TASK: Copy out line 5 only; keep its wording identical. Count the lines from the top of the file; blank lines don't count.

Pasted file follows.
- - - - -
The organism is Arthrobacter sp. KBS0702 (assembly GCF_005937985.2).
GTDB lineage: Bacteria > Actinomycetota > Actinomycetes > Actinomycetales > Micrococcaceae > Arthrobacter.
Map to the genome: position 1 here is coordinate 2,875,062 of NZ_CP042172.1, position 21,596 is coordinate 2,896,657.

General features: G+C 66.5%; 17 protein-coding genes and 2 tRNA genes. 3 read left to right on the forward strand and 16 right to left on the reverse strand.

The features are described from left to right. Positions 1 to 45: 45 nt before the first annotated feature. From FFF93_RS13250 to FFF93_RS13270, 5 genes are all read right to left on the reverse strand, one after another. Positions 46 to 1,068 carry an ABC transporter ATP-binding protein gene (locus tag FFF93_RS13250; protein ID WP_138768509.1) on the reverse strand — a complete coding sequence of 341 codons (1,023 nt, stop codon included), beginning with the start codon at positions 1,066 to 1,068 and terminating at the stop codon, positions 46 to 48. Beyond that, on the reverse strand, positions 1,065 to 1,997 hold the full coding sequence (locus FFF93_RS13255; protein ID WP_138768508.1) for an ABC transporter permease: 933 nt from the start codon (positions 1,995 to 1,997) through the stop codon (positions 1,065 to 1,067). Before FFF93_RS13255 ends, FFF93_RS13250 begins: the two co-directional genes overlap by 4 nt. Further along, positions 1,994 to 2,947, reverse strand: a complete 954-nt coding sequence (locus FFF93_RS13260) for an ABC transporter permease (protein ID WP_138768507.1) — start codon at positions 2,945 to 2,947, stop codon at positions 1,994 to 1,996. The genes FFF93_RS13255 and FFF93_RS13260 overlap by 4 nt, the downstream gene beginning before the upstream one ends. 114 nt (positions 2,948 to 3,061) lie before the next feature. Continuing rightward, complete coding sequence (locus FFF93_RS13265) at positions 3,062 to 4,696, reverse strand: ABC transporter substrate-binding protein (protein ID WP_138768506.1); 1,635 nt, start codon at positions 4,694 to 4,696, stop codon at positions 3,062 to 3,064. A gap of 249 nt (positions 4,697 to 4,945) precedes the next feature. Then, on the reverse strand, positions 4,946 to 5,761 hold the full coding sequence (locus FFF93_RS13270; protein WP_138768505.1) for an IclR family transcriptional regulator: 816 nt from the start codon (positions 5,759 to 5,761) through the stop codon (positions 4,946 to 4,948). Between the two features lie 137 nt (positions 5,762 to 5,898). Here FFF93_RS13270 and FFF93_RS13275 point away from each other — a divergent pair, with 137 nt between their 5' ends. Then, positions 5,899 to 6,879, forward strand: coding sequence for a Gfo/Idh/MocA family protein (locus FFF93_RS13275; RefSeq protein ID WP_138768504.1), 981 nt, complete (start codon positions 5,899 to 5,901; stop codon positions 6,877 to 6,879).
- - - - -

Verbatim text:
The features are described from left to right. Positions 1 to 45: 45 nt before the first annotated feature. From FFF93_RS13250 to FFF93_RS13270, 5 genes are all read right to left on the reverse strand, one after another. Positions 46 to 1,068 carry an ABC transporter ATP-binding protein gene (locus tag FFF93_RS13250; protein ID WP_138768509.1) on the reverse strand — a complete coding sequence of 341 codons (1,023 nt, stop codon included), beginning with the start codon at positions 1,066 to 1,068 and terminating at the stop codon, positions 46 to 48. Beyond that, on the reverse strand, positions 1,065 to 1,997 hold the full coding sequence (locus FFF93_RS13255; protein ID WP_138768508.1) for an ABC transporter permease: 933 nt from the start codon (positions 1,995 to 1,997) through the stop codon (positions 1,065 to 1,067). Before FFF93_RS13255 ends, FFF93_RS13250 begins: the two co-directional genes overlap by 4 nt. Further along, positions 1,994 to 2,947, reverse strand: a complete 954-nt coding sequence (locus FFF93_RS13260) for an ABC transporter permease (protein ID WP_138768507.1) — start codon at positions 2,945 to 2,947, stop codon at positions 1,994 to 1,996. The genes FFF93_RS13255 and FFF93_RS13260 overlap by 4 nt, the downstream gene beginning before the upstream one ends. 114 nt (positions 2,948 to 3,061) lie before the next feature. Continuing rightward, complete coding sequence (locus FFF93_RS13265) at positions 3,062 to 4,696, reverse strand: ABC transporter substrate-binding protein (protein ID WP_138768506.1); 1,635 nt, start codon at positions 4,694 to 4,696, stop codon at positions 3,062 to 3,064. A gap of 249 nt (positions 4,697 to 4,945) precedes the next feature. Then, on the reverse strand, positions 4,946 to 5,761 hold the full coding sequence (locus FFF93_RS13270; protein WP_138768505.1) for an IclR family transcriptional regulator: 816 nt from the start codon (positions 5,759 to 5,761) through the stop codon (positions 4,946 to 4,948). Between the two features lie 137 nt (positions 5,762 to 5,898). Here FFF93_RS13270 and FFF93_RS13275 point away from each other — a divergent pair, with 137 nt between their 5' ends. Then, positions 5,899 to 6,879, forward strand: coding sequence for a Gfo/Idh/MocA family protein (locus FFF93_RS13275; RefSeq protein ID WP_138768504.1), 981 nt, complete (start codon positions 5,899 to 5,901; stop codon positions 6,877 to 6,879).